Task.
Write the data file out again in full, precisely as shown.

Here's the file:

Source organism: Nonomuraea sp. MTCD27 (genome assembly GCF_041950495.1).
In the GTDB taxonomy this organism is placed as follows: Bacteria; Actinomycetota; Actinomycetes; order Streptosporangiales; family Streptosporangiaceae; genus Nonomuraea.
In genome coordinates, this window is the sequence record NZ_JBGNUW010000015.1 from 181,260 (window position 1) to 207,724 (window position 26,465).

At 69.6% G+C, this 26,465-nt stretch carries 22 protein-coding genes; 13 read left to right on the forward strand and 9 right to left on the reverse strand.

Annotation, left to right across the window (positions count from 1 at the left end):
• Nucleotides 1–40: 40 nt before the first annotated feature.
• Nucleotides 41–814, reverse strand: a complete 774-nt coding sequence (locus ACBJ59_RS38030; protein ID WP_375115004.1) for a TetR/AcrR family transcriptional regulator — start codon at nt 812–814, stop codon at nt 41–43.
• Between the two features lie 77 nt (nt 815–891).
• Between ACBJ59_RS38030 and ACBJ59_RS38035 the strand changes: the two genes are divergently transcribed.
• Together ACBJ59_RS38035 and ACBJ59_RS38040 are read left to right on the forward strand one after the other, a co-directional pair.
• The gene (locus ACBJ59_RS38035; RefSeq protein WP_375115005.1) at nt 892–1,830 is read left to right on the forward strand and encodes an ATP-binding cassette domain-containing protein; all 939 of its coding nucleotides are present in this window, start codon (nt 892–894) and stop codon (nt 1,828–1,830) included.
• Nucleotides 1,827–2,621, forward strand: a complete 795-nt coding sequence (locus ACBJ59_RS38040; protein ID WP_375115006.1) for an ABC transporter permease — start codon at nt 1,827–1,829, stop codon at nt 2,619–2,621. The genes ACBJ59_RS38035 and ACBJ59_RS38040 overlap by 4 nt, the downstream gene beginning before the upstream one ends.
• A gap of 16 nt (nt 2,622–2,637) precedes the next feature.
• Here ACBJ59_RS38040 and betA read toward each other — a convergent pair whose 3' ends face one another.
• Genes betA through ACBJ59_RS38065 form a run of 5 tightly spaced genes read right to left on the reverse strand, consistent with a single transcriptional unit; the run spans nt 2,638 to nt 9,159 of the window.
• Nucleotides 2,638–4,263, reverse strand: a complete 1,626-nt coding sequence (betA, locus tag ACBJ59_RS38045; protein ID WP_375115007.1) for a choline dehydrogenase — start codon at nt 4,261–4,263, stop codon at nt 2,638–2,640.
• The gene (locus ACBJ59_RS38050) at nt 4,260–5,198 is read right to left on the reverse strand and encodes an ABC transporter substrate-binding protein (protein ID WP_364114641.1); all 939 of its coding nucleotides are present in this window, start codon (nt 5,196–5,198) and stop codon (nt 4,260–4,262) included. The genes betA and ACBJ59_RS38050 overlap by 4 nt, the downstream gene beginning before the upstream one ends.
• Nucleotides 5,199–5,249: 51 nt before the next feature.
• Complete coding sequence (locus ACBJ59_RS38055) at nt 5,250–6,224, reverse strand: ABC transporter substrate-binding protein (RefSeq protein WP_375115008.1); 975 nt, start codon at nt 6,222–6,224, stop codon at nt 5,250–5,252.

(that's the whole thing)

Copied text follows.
Source organism: Nonomuraea sp. MTCD27 (genome assembly GCF_041950495.1).
In the GTDB taxonomy this organism is placed as follows: Bacteria; Actinomycetota; Actinomycetes; order Streptosporangiales; family Streptosporangiaceae; genus Nonomuraea.
In genome coordinates, this window is the sequence record NZ_JBGNUW010000015.1 from 181,260 (window position 1) to 207,724 (window position 26,465).

At 69.6% G+C, this 26,465-nt stretch carries 22 protein-coding genes; 13 read left to right on the forward strand and 9 right to left on the reverse strand.

Annotation, left to right across the window (positions count from 1 at the left end):
• Nucleotides 1–40: 40 nt before the first annotated feature.
• Nucleotides 41–814, reverse strand: a complete 774-nt coding sequence (locus ACBJ59_RS38030; protein ID WP_375115004.1) for a TetR/AcrR family transcriptional regulator — start codon at nt 812–814, stop codon at nt 41–43.
• Between the two features lie 77 nt (nt 815–891).
• Between ACBJ59_RS38030 and ACBJ59_RS38035 the strand changes: the two genes are divergently transcribed.
• Together ACBJ59_RS38035 and ACBJ59_RS38040 are read left to right on the forward strand one after the other, a co-directional pair.
• The gene (locus ACBJ59_RS38035; RefSeq protein WP_375115005.1) at nt 892–1,830 is read left to right on the forward strand and encodes an ATP-binding cassette domain-containing protein; all 939 of its coding nucleotides are present in this window, start codon (nt 892–894) and stop codon (nt 1,828–1,830) included.
• Nucleotides 1,827–2,621, forward strand: a complete 795-nt coding sequence (locus ACBJ59_RS38040; protein ID WP_375115006.1) for an ABC transporter permease — start codon at nt 1,827–1,829, stop codon at nt 2,619–2,621. The genes ACBJ59_RS38035 and ACBJ59_RS38040 overlap by 4 nt, the downstream gene beginning before the upstream one ends.
• A gap of 16 nt (nt 2,622–2,637) precedes the next feature.
• Here ACBJ59_RS38040 and betA read toward each other — a convergent pair whose 3' ends face one another.
• Genes betA through ACBJ59_RS38065 form a run of 5 tightly spaced genes read right to left on the reverse strand, consistent with a single transcriptional unit; the run spans nt 2,638 to nt 9,159 of the window.
• Nucleotides 2,638–4,263, reverse strand: a complete 1,626-nt coding sequence (betA, locus tag ACBJ59_RS38045; protein ID WP_375115007.1) for a choline dehydrogenase — start codon at nt 4,261–4,263, stop codon at nt 2,638–2,640.
• The gene (locus ACBJ59_RS38050) at nt 4,260–5,198 is read right to left on the reverse strand and encodes an ABC transporter substrate-binding protein (protein ID WP_364114641.1); all 939 of its coding nucleotides are present in this window, start codon (nt 5,196–5,198) and stop codon (nt 4,260–4,262) included. The genes betA and ACBJ59_RS38050 overlap by 4 nt, the downstream gene beginning before the upstream one ends.
• Nucleotides 5,199–5,249: 51 nt before the next feature.
• Complete coding sequence (locus ACBJ59_RS38055) at nt 5,250–6,224, reverse strand: ABC transporter substrate-binding protein (RefSeq protein WP_375115008.1); 975 nt, start codon at nt 6,222–6,224, stop codon at nt 5,250–5,252.